NM: No, I don't get lost in it, but, like, I say lines that I would never say in real life. I'm just talking about sitcoms, because they have writers and they tell you what to say.
GM: But you kind of make them your own.
NM: Yeah, I try my best. (laughs) Like, on Saturday Night Live it was great because I got to write my own stuff, so then that was just my voice.
GM: Even in the sketches?
NM: Yeah. In virtually every sketch except when they'd put me in a small role. But normally I wrote all my own sketches.
GM: Were you happy with your sitcom experience?
NM: Well, I'm not really a sitcom actor, you know. So I would say no. (laughs) I liked the second one the best. But no one ever watched it. It never aired, hardly. It was a show on Fox called A Minute With Stan Hooper. And I liked that one. That one only lasted, like, half a season. The first one, which I didn't care for that much, lasted like three years. I didn't care for that one that much.
GM: So no sitcoms in your future?
NM: Uh, well, I'm talking to HBO and stuff. They want to do something with me. There's no restrictions and they leave you alone. They just let you do it and they don't bother you and stuff.
GM: And you have a movie coming up.
NM: I wrote a movie that... Oh shit, look at that. I'm telling you what a good poker player I am and I just made a terrible mistake.
GM: Oh, I'm sorry to distract you.
NM: No, no, it wasn't you. It was me. But what were you asking? Oh yeah, I wrote a movie. I'm trying to write movies like.... Because I hate being the lead in the movie. And ever since the start, I tried to get them to let me write movies where I'd be a side character. Because I can't do fall in love with a girl and that stuff. I don't know what I'm doing. So I always tried to get them to just let me just write a movie and be a side character in it and they always wanted me to be the star. And then I proved them wrong on that count.
GM: You like to be the wise-ass friend or something?
NM: Yeah, because it's really hard to be a star because you have to be a nice guy and then fall in love, or you have to be a bad guy and then turn out to be a nice guy and fall in love with a girl and all this crazy stuff that has nothing to do with comedy. In the old days, they would just have a nominal leading man as the star of the movie, which would just be some guy, and then they'd have, like, Abbott & Costello or the Marx Brothers, like, hanging around.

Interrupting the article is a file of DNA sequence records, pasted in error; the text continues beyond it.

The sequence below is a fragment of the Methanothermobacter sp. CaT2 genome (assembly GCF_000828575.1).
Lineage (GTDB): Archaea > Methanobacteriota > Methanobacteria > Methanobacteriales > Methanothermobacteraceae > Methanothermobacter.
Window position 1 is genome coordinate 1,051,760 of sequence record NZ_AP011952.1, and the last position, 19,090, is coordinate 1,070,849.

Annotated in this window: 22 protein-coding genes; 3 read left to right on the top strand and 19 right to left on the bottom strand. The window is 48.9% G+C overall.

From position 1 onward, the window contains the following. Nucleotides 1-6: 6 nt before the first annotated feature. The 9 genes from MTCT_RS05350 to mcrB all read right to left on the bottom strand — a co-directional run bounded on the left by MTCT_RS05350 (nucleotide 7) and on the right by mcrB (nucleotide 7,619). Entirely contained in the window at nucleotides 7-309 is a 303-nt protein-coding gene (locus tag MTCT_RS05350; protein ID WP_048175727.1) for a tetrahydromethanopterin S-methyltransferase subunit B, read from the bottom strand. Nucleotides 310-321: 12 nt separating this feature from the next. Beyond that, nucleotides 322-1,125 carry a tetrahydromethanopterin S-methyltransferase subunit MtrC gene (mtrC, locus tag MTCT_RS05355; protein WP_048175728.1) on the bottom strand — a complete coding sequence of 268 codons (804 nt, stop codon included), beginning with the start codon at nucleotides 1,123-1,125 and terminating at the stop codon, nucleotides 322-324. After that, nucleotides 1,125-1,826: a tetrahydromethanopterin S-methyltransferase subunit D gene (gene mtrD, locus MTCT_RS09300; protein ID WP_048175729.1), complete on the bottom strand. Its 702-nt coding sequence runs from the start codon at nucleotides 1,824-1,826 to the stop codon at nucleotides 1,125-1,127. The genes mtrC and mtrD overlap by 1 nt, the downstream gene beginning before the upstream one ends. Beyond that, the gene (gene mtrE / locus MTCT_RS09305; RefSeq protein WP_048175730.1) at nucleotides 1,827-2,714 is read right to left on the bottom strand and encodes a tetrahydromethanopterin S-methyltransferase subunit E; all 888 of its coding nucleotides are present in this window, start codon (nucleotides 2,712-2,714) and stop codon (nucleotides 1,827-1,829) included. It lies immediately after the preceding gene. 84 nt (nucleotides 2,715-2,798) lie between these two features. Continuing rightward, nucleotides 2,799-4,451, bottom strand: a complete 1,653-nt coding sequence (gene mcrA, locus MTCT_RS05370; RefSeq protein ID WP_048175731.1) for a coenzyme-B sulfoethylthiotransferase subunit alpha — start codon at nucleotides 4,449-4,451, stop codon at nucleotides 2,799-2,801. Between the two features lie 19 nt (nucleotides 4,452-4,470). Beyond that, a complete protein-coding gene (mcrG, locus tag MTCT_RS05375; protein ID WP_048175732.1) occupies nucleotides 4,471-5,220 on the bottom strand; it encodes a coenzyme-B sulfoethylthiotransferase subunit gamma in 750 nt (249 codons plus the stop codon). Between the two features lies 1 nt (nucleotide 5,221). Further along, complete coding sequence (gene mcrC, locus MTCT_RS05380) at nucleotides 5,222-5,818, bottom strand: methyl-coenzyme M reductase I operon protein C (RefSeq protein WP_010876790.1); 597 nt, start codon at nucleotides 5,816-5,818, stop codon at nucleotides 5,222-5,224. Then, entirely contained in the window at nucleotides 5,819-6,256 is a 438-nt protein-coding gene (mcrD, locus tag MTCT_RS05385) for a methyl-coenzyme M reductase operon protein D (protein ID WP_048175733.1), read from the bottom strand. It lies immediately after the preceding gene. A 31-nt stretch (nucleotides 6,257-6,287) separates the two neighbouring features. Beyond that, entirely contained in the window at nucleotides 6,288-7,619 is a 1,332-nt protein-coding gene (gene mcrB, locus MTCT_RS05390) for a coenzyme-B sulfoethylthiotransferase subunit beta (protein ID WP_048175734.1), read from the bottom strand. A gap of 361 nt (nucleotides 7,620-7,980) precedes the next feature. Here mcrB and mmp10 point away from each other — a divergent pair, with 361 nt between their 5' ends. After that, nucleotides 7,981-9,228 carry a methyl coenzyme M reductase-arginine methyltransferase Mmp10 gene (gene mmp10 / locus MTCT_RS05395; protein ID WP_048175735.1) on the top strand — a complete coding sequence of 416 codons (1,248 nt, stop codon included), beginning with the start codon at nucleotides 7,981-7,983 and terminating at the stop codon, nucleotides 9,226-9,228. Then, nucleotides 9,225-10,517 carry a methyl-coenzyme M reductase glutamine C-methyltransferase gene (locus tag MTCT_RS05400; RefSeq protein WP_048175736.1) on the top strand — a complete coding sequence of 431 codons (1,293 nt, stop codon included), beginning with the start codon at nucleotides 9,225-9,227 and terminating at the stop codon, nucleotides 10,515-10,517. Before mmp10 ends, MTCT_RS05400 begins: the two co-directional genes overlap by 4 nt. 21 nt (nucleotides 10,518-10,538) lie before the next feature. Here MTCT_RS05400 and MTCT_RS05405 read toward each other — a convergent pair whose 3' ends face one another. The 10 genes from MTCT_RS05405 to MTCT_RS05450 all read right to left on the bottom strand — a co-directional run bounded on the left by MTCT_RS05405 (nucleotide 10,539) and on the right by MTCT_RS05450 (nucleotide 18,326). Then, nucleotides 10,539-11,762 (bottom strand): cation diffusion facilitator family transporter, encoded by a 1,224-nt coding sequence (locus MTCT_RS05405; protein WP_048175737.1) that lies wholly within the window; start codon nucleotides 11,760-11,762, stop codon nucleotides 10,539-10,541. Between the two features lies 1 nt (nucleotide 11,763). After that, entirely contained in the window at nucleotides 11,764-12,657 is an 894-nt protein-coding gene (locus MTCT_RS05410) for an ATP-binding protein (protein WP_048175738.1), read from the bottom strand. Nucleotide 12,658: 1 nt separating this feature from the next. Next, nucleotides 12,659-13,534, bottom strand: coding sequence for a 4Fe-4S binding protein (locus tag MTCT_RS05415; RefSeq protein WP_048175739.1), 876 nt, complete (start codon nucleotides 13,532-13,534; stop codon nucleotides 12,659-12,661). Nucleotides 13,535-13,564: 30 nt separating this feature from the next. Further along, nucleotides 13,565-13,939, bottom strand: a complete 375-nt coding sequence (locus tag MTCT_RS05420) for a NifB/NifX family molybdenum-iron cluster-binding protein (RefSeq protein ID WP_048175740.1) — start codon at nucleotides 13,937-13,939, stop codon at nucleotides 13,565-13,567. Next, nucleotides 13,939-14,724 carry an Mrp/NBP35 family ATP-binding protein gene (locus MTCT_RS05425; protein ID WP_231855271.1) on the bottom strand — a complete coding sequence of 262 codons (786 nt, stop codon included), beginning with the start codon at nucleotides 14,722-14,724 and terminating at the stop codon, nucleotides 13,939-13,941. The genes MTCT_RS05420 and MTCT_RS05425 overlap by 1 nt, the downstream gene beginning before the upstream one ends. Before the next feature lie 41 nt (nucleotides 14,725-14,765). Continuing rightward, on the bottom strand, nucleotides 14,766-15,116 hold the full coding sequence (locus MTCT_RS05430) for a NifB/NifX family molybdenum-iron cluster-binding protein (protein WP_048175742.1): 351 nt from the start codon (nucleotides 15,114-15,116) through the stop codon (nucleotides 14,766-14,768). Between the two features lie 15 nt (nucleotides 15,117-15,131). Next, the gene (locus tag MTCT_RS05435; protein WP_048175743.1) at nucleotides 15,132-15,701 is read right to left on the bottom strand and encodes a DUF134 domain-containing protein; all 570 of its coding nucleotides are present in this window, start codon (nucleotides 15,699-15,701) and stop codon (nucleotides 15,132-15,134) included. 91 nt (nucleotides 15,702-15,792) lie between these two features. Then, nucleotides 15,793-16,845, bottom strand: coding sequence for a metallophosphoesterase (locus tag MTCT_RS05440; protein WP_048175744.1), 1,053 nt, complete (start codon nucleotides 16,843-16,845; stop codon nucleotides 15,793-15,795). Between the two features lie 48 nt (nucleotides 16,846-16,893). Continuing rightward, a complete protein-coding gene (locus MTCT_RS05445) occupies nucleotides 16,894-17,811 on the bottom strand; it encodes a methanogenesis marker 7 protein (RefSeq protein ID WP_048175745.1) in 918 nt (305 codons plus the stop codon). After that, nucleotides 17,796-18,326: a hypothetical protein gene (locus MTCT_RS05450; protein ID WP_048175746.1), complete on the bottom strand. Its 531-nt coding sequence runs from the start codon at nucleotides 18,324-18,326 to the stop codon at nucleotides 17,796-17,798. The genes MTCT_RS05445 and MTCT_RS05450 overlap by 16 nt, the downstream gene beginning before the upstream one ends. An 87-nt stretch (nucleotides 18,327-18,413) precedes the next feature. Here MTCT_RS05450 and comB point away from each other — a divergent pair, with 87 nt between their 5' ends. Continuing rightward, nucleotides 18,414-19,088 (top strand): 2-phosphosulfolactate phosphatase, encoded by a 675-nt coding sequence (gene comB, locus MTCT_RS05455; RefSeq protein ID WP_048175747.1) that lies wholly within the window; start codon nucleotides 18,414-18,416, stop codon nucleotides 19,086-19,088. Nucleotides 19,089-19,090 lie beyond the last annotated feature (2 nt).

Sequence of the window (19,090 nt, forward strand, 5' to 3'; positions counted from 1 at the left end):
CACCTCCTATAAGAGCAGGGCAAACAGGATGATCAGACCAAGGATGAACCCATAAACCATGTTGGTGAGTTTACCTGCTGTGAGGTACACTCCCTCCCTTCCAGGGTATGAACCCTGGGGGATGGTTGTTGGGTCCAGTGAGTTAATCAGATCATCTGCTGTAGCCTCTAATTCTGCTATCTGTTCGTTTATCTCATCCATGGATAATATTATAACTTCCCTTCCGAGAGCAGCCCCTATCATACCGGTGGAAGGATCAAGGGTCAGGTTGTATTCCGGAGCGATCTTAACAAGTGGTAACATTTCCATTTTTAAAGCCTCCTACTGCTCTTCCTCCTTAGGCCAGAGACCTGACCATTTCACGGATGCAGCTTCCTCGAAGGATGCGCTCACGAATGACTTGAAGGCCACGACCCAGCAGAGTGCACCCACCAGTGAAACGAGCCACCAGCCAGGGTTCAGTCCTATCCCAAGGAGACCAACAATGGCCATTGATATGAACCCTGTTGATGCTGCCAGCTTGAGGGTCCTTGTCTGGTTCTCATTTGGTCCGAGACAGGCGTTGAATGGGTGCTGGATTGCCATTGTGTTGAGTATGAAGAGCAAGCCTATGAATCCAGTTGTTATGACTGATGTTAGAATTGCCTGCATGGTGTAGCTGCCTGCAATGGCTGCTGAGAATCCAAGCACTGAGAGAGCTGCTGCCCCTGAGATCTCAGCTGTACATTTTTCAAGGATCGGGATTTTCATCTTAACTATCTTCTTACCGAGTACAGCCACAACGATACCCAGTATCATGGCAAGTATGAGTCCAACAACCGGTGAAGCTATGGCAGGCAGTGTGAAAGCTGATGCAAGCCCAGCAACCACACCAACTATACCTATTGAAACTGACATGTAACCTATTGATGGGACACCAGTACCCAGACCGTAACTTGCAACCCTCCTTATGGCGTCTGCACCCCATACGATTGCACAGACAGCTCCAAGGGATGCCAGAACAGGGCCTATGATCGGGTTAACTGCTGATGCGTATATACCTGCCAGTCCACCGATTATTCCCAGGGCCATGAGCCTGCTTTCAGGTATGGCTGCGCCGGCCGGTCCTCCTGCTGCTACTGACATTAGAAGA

GM: Zeppo was the nominal star.
NM: Yeah, yeah. They never had love stories with Abbott & Costello or guys like that.
GM: I guess these are Hollywood-type movies where everything has to be a certain formula. If you were to go and just make an independent film, you could do it any way you wanted.
NM: Yeah, that's the way to do it. But the big problem with comedy in TV or movies is that they have this crazy thing where you gotta be likeable, you know? Like that's much more important to them than being funny. You gotta be likeable, you know? And I was always like, well, if someone's funny, you like them. And likeable guys you kinda don't like. Sort of. You know what I mean?
GM: That's the case with the guy that you work with a lot, Rob Schneider. The reason I like Rob Schneider is because he's that jerk. But they put him in movies and he's got to be this sweet, nice guy and it just doesn't work.
NM: I know. I never liked that. I always liked Steve Martin when he was crazy. Because dramatic actors know how to be likeable and stuff. To me, if you've got a guy like Steve Martin or Jim Carrey or something, who are unbelievably funny, I don't know why they'd want to be dramatic actors when they have no chance. They're completely outclassed by actual dramatic actors. How many funny comedy actors are there? There's like a million great dramatic actors. I don't know why they'd want to switch. I guess to get respect or something, I don't know.
GM: So what is the movie you've just written?
NM: It's called Court Appointed Attorney. I'm writing the final polish on it.
GM: You're in one that's coming out soon, aren't you?
NM: No, I'm not in a movie.
GM: The one with the big bushy moustache you grew.
NM: Oh! (laughs) Oh, no, no, I didn't get into that movie. I grew a goddamned bushy moustache for it and then the director said, 'Why'd you grow that bushy moustache?' And I was like, 'What? It's cool, man. It'll be funny for the character.' And then she said, 'Nah, nah, you can't have a moustache.' And then I was like, 'Aw, oh well. All right.' And then I didn't want to do it anymore. (laughs)
GM: So you didn't even do it?
NM: It wouldn't have been funny without the moustache.
GM: What was the movie?
NM: What was it called? I don't know. I can't remember. Something with Michelle Pfeiffer in it. I was going to be Michelle Pfeiffer's husband. That's why I wanted to do it. It would have been cool.
GM: Do you play casinos so you can get in some poker, or do you just play on-line?
NM: No, I like playing poker at casinos. I quit gambling, you know? I used to just do casinos and then blow all my money, you know? So I decided to quit gambling. So now I just play poker.
GM: Isn't that gambling?
NM: No, that's not gambling. It's a game of skill, you know? Gambling would be like craps or sports betting where you can't win, you know. It's unbeatable because you're playing a casino and a casino can't lose. So by default, you lose. Whereas with poker you're just playing against other players. So if you're better than the other players, you win.